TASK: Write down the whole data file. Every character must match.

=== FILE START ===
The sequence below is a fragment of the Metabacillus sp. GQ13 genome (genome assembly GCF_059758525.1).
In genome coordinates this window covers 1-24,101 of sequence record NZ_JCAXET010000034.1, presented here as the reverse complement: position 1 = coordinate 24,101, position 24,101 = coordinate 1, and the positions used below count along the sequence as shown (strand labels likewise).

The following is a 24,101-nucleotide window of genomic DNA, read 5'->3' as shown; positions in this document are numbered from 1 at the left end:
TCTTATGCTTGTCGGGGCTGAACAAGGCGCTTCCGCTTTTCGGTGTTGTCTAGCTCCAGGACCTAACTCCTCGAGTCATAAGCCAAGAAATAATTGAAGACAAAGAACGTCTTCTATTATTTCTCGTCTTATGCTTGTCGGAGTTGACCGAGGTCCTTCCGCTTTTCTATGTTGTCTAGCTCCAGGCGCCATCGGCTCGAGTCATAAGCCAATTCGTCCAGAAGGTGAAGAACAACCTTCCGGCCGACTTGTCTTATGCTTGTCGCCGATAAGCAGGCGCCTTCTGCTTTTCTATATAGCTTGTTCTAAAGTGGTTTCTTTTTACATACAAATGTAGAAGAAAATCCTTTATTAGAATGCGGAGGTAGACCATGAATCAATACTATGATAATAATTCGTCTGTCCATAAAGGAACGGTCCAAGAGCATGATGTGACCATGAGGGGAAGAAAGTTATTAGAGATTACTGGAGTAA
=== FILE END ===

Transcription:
The sequence below is a fragment of the Metabacillus sp. GQ13 genome (genome assembly GCF_059758525.1).
In genome coordinates this window covers 1-24,101 of sequence record NZ_JCAXET010000034.1, presented here as the reverse complement: position 1 = coordinate 24,101, position 24,101 = coordinate 1, and the positions used below count along the sequence as shown (strand labels likewise).

The following is a 24,101-nucleotide window of genomic DNA, read 5'->3' as shown; positions in this document are numbered from 1 at the left end:
TCTTATGCTTGTCGGGGCTGAACAAGGCGCTTCCGCTTTTCGGTGTTGTCTAGCTCCAGGACCTAACTCCTCGAGTCATAAGCCAAGAAATAATTGAAGACAAAGAACGTCTTCTATTATTTCTCGTCTTATGCTTGTCGGAGTTGACCGAGGTCCTTCCGCTTTTCTATGTTGTCTAGCTCCAGGCGCCATCGGCTCGAGTCATAAGCCAATTCGTCCAGAAGGTGAAGAACAACCTTCCGGCCGACTTGTCTTATGCTTGTCGCCGATAAGCAGGCGCCTTCTGCTTTTCTATATAGCTTGTTCTAAAGTGGTTTCTTTTTACATACAAATGTAGAAGAAAATCCTTTATTAGAATGCGGAGGTAGACCATGAATCAATACTATGATAATAATTCGTCTGTCCATAAAGGAACGGTCCAAGAGCATGATGTGACCATGAGGGGAAGAAAGTTATTAGAGATTACTGGAGTAA